When it comes to trying poses, most people fall into these categories:
1. Don't Even Try-When the teacher calls poses like Crow, Handstand, Kurmasana, they sit on the floor and watch everyone else. They don't try to modify. They don't try to prep for it. They just sit down and look.
2. Try The Pose But Mentally Gave Up Before Their Body Starts Moving
3. Work on the Pose But Are Bound by Old Fears & Erroneous Assumptions- this is probably about the majority of the people who chose to work on the pose. Instead of listening to the teachers instruction, they launch into what they think they are supposed to do to reach the pose. For instance, instead of controlling handstand & using the steps given by the instructor, they flail themselves into it.
4. Actually Listen To the Teacher & Follow Their Instruction-This group is the smallest
When it comes to trying over and over and failing....over and over, most people fall into these categories:
1. Convince Themselves That This Pose Is Not For Their Body Type-this is the #1 cop out for Ashtanga Yoga bar none and is inaccurate 99% of the time.
2. Quit Yoga-This is the majority of the population
3. Avoidance- They avoid those poses all together or switch to a yoga that does not use those poses.
4. Develop Animosity, Fear, Hatred Towards Those Poses But Keep Practicing.
5. Embrace the Challenge & Keep Trying
How To Break Through Your "Bad Poses"
Become a Good Cheater: One of my favorite yoga teachers, Tanner Bazemore at Y2 Yoga where I also work on the weekends, gave some awesome advice this weekend. Tanner said that the difference between the people in school who were in the accelerated learning classes and those in the regular classes was that they were better cheaters. Instead of taking a straight path to knowledge they used resources around them that gave them the answers. They talked to people who understood the subject. They looked up the answers on Google, You Tube and other resources. They used unconventional methods to find what they were looking for.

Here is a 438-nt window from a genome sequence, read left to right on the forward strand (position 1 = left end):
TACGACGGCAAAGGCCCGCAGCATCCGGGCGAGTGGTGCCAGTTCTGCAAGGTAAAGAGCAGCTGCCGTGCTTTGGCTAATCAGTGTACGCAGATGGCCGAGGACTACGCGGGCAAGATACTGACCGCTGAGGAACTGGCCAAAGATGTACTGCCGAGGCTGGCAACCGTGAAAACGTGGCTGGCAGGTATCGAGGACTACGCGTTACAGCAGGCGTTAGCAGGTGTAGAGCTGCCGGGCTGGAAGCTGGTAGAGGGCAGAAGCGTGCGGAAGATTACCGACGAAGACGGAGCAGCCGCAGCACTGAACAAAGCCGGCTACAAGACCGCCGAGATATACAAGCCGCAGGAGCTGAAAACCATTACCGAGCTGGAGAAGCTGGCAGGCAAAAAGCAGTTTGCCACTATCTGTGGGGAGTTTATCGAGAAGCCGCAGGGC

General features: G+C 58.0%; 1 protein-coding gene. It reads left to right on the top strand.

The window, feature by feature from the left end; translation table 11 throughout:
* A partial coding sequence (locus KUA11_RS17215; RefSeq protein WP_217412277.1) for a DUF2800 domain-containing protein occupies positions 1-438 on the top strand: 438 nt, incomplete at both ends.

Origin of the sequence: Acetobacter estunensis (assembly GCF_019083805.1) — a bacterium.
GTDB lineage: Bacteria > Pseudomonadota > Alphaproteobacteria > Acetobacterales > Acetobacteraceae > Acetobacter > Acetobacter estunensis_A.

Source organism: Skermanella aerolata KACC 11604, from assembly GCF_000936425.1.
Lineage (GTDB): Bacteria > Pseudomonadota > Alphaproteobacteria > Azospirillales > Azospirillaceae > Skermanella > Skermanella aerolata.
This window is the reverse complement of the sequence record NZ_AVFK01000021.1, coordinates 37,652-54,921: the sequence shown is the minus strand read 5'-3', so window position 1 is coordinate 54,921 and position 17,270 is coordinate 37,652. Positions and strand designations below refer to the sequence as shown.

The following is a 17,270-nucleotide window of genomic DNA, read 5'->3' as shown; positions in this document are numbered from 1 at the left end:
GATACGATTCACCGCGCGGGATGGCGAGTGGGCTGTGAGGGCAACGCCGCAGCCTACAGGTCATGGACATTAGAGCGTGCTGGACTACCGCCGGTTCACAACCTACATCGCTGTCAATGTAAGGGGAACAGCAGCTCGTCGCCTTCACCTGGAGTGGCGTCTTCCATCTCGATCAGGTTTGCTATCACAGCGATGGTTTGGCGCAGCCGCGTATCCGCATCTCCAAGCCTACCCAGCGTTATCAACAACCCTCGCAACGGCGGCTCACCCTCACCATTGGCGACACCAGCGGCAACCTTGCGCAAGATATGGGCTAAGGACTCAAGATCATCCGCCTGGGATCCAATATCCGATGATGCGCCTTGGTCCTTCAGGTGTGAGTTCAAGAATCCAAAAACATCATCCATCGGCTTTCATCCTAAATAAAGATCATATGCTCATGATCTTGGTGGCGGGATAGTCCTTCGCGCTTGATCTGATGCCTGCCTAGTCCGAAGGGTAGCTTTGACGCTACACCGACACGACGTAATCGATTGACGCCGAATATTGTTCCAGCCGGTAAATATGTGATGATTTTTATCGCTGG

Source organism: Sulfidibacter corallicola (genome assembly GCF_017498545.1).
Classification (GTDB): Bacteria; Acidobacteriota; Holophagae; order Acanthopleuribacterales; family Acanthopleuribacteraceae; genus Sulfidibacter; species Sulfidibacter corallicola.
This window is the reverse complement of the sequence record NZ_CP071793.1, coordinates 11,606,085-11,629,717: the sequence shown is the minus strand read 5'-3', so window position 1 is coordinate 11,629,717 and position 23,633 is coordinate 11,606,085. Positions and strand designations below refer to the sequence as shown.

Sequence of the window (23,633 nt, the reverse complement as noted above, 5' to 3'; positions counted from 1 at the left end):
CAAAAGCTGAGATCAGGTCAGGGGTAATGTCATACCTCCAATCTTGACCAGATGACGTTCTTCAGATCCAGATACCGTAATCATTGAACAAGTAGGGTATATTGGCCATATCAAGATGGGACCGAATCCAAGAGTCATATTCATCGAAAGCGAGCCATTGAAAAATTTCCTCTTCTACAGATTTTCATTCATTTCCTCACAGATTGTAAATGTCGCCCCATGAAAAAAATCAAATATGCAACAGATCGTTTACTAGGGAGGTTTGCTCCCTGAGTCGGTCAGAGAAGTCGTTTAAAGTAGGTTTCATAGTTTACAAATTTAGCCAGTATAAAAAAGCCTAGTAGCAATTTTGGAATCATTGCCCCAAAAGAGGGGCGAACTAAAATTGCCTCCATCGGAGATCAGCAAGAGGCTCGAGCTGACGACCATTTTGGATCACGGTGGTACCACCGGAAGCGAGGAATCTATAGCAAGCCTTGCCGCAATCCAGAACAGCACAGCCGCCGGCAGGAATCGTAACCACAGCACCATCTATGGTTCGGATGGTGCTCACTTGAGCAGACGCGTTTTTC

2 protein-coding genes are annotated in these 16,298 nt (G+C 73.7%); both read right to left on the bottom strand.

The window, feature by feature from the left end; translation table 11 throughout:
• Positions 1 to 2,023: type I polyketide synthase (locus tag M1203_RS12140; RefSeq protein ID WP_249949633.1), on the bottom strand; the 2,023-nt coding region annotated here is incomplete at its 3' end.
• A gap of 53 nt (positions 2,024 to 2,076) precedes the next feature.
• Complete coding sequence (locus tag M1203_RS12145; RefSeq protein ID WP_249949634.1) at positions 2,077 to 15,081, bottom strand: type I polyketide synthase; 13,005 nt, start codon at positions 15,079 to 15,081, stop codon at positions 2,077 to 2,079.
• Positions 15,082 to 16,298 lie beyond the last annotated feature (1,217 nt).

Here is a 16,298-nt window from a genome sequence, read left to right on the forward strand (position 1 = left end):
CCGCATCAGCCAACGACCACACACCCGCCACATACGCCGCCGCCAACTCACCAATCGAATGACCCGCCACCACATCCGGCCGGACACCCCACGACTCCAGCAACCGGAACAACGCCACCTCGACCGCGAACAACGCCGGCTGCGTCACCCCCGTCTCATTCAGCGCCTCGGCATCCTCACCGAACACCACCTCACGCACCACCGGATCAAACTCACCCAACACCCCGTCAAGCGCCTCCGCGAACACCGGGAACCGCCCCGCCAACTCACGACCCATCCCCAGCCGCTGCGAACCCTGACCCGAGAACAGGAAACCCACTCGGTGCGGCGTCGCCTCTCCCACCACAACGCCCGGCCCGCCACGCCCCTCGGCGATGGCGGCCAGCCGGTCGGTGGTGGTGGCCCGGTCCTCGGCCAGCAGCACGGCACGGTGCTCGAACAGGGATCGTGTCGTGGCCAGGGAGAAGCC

Video Below: Tanner doing Handstand in a Sun Salute
He also talked about studying with people who have mastered and understand the poses. Tanner wanted to learn handstand and had been given mediocre information from yoga teachers. He worked on it for years without making much progress. Then he did a workshop with Ido Portal, who is not a yoga teacher but an expert on body weight training and body mechanics, and learned how to do the pose after a few sessions.
Video Below of Ido Portal
Be Inquisitive: Seek to learn everything you can about that pose.
Approach It From A Different Perspective- My favorite Ashtanga teacher, Kino MacGregor is a master at this. She often gives people little exercises to do to get them closer to the poses. The exercises are more accessible and this helps people to feel like they are making progress. The exercises help people to learn the skills necessary for the full pose. The only thing left to do is to integrate it into their practice.
For instance, I cannot get into a full lotus from an inversion without using my hands. The first pose in Ashtanga where this comes up is Forearm Balance. My Forearm balance is shaky all by itself, even much adding a lotus to it. Kino took a pose that I already felt comfortable in , headstand, and instructed me to work on it from there. Then I combine that knowledge with my less steady pose Forearm Balance.
Because I am not concentrating on holding myself up in headstand, I can take my awareness to the mechanics of the legs instead. This trains my body and creates new neural pathways in my mind so that when I go upside down, my body immediately knows what to do with the legs.
If you have a basic understanding of anatomy & yoga alignment principles, the easiest way to do this is to break the pose down to its smallest parts. Think about the muscles and skills that need to be developed in order to do the pose. Then come up with exercises that develop them.
Another way is to attend workshops. Pay attention to the breakdown sessions & add those exercises to your daily yoga practice.
Video Below: Kino Showing Creative Ways To Access Tittibhasana
Don't Avoid- In order to do handstand you have to work on handstand. There is no magic fairy dust. If you never practice a complex pose, you will never be able to do it. Period.
Be Playful & Enjoy the Journey-It is just yoga. When you are able to do the pose, angels won't sing and a million dollar check won't arrive in your mailbox. You might get the next Ashtanga pose but that one will be hard too. In order to keep yourself off the emotional roller coaster, you have to learn how to enjoy the journey. Have fun with it. Practice non attachment. Work on the pose a few times then let it go.
Know That Poses Point To Bigger Lessons-Unlike gymnastics, the purpose of yoga is not to do pretty things with your body & win medals for it. The purpose is liberation over the ego. The poses help cultivate the ability to be unmessable with. A yogi can be calm in any situation, has control over their emotions, recognizes that they are not their thoughts or body & that they are one with everything in the Universe.
Instead of looking at the pose as a physical hurdle, become aware of the mental and spiritual lessons. Difficult poses teach you perseverance, how to be happy in tough situations, how to process your emotions, and how to adapt.